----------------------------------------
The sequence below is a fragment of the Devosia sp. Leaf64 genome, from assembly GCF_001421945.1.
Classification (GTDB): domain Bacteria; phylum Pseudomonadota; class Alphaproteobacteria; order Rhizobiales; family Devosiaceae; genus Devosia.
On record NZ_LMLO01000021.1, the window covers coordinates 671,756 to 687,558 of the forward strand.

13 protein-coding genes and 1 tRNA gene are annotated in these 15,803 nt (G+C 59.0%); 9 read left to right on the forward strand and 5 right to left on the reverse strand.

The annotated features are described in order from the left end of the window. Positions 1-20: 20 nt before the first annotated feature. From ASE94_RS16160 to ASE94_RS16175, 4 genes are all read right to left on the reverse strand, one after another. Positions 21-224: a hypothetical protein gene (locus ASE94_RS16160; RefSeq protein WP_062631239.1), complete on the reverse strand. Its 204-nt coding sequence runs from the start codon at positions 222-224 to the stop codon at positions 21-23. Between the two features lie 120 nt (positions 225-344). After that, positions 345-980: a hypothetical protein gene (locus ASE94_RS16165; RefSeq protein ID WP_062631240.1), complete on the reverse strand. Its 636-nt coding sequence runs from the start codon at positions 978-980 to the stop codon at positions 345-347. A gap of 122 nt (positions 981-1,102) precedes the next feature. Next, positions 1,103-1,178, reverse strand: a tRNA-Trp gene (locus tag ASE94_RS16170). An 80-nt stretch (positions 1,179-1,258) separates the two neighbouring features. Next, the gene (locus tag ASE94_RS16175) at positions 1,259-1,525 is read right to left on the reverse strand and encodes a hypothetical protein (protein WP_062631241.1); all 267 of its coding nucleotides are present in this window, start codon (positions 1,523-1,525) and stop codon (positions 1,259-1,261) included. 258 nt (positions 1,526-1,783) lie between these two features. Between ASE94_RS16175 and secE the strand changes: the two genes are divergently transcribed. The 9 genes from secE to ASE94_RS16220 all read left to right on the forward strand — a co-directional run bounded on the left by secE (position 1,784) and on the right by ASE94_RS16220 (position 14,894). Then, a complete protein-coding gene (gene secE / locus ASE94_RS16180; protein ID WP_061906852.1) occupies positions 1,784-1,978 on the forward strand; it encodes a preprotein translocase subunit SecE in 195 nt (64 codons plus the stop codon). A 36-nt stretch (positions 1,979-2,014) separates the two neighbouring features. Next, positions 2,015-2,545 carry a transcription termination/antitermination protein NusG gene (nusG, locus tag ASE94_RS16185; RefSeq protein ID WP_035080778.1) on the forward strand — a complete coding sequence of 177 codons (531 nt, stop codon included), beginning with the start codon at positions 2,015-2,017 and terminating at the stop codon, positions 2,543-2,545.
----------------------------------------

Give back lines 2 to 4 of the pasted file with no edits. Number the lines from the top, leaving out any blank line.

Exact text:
Classification (GTDB): domain Bacteria; phylum Pseudomonadota; class Alphaproteobacteria; order Rhizobiales; family Devosiaceae; genus Devosia.
On record NZ_LMLO01000021.1, the window covers coordinates 671,756 to 687,558 of the forward strand.

13 protein-coding genes and 1 tRNA gene are annotated in these 15,803 nt (G+C 59.0%); 9 read left to right on the forward strand and 5 right to left on the reverse strand.